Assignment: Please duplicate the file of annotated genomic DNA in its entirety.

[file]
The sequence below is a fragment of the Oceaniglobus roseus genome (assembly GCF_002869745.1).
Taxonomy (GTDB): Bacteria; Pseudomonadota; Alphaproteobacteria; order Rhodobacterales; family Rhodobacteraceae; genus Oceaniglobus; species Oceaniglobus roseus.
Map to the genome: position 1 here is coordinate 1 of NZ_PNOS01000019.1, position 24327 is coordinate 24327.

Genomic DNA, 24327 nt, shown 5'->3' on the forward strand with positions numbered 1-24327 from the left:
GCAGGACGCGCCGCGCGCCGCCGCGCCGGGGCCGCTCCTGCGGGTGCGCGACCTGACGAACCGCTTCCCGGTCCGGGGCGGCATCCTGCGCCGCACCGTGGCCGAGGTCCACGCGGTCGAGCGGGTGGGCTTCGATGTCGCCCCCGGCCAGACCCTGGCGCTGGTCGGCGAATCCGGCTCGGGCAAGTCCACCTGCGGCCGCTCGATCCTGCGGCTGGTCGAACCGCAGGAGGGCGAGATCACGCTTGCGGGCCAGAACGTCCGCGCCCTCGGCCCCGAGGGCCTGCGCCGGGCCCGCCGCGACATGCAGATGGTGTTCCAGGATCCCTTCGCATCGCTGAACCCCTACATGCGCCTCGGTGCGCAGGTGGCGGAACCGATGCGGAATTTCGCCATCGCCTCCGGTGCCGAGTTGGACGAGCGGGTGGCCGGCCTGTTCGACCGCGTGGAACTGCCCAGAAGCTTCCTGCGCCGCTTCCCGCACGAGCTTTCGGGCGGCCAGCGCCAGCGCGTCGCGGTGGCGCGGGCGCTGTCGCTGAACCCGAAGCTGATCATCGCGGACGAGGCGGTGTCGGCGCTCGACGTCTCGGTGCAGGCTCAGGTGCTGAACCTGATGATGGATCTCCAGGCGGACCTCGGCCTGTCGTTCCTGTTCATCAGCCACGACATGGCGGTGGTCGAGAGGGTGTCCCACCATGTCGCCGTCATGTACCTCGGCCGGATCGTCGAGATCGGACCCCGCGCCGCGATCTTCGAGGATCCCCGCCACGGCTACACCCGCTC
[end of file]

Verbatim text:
The sequence below is a fragment of the Oceaniglobus roseus genome (assembly GCF_002869745.1).
Taxonomy (GTDB): Bacteria; Pseudomonadota; Alphaproteobacteria; order Rhodobacterales; family Rhodobacteraceae; genus Oceaniglobus; species Oceaniglobus roseus.
Map to the genome: position 1 here is coordinate 1 of NZ_PNOS01000019.1, position 24327 is coordinate 24327.

Genomic DNA, 24327 nt, shown 5'->3' on the forward strand with positions numbered 1-24327 from the left:
GCAGGACGCGCCGCGCGCCGCCGCGCCGGGGCCGCTCCTGCGGGTGCGCGACCTGACGAACCGCTTCCCGGTCCGGGGCGGCATCCTGCGCCGCACCGTGGCCGAGGTCCACGCGGTCGAGCGGGTGGGCTTCGATGTCGCCCCCGGCCAGACCCTGGCGCTGGTCGGCGAATCCGGCTCGGGCAAGTCCACCTGCGGCCGCTCGATCCTGCGGCTGGTCGAACCGCAGGAGGGCGAGATCACGCTTGCGGGCCAGAACGTCCGCGCCCTCGGCCCCGAGGGCCTGCGCCGGGCCCGCCGCGACATGCAGATGGTGTTCCAGGATCCCTTCGCATCGCTGAACCCCTACATGCGCCTCGGTGCGCAGGTGGCGGAACCGATGCGGAATTTCGCCATCGCCTCCGGTGCCGAGTTGGACGAGCGGGTGGCCGGCCTGTTCGACCGCGTGGAACTGCCCAGAAGCTTCCTGCGCCGCTTCCCGCACGAGCTTTCGGGCGGCCAGCGCCAGCGCGTCGCGGTGGCGCGGGCGCTGTCGCTGAACCCGAAGCTGATCATCGCGGACGAGGCGGTGTCGGCGCTCGACGTCTCGGTGCAGGCTCAGGTGCTGAACCTGATGATGGATCTCCAGGCGGACCTCGGCCTGTCGTTCCTGTTCATCAGCCACGACATGGCGGTGGTCGAGAGGGTGTCCCACCATGTCGCCGTCATGTACCTCGGCCGGATCGTCGAGATCGGACCCCGCGCCGCGATCTTCGAGGATCCCCGCCACGGCTACACCCGCTC